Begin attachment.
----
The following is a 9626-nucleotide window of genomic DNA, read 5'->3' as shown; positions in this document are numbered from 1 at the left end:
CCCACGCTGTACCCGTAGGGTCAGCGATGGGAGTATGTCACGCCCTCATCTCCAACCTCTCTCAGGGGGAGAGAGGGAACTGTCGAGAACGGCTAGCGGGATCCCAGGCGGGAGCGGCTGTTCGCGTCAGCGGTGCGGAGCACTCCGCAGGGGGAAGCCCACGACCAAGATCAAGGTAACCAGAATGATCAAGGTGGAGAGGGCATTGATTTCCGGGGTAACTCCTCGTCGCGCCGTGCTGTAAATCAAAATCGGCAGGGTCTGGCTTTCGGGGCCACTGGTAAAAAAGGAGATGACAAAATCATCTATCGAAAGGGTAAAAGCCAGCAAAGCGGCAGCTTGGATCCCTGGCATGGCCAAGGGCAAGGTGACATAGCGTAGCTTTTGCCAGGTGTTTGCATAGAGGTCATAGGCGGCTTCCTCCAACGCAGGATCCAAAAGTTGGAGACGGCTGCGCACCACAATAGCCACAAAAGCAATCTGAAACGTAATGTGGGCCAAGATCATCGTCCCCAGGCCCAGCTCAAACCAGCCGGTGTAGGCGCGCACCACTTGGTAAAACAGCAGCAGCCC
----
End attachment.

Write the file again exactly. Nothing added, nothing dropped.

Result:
The following is a 9626-nucleotide window of genomic DNA, read 5'->3' as shown; positions in this document are numbered from 1 at the left end:
CCCACGCTGTACCCGTAGGGTCAGCGATGGGAGTATGTCACGCCCTCATCTCCAACCTCTCTCAGGGGGAGAGAGGGAACTGTCGAGAACGGCTAGCGGGATCCCAGGCGGGAGCGGCTGTTCGCGTCAGCGGTGCGGAGCACTCCGCAGGGGGAAGCCCACGACCAAGATCAAGGTAACCAGAATGATCAAGGTGGAGAGGGCATTGATTTCCGGGGTAACTCCTCGTCGCGCCGTGCTGTAAATCAAAATCGGCAGGGTCTGGCTTTCGGGGCCACTGGTAAAAAAGGAGATGACAAAATCATCTATCGAAAGGGTAAAAGCCAGCAAAGCGGCAGCTTGGATCCCTGGCATGGCCAAGGGCAAGGTGACATAGCGTAGCTTTTGCCAGGTGTTTGCATAGAGGTCATAGGCGGCTTCCTCCAACGCAGGATCCAAAAGTTGGAGACGGCTGCGCACCACAATAGCCACAAAAGCAATCTGAAACGTAATGTGGGCCAAGATCATCGTCCCCAGGCCCAGCTCAAACCAGCCGGTGTAGGCGCGCACCACTTGGTAAAACAGCAGCAGCCC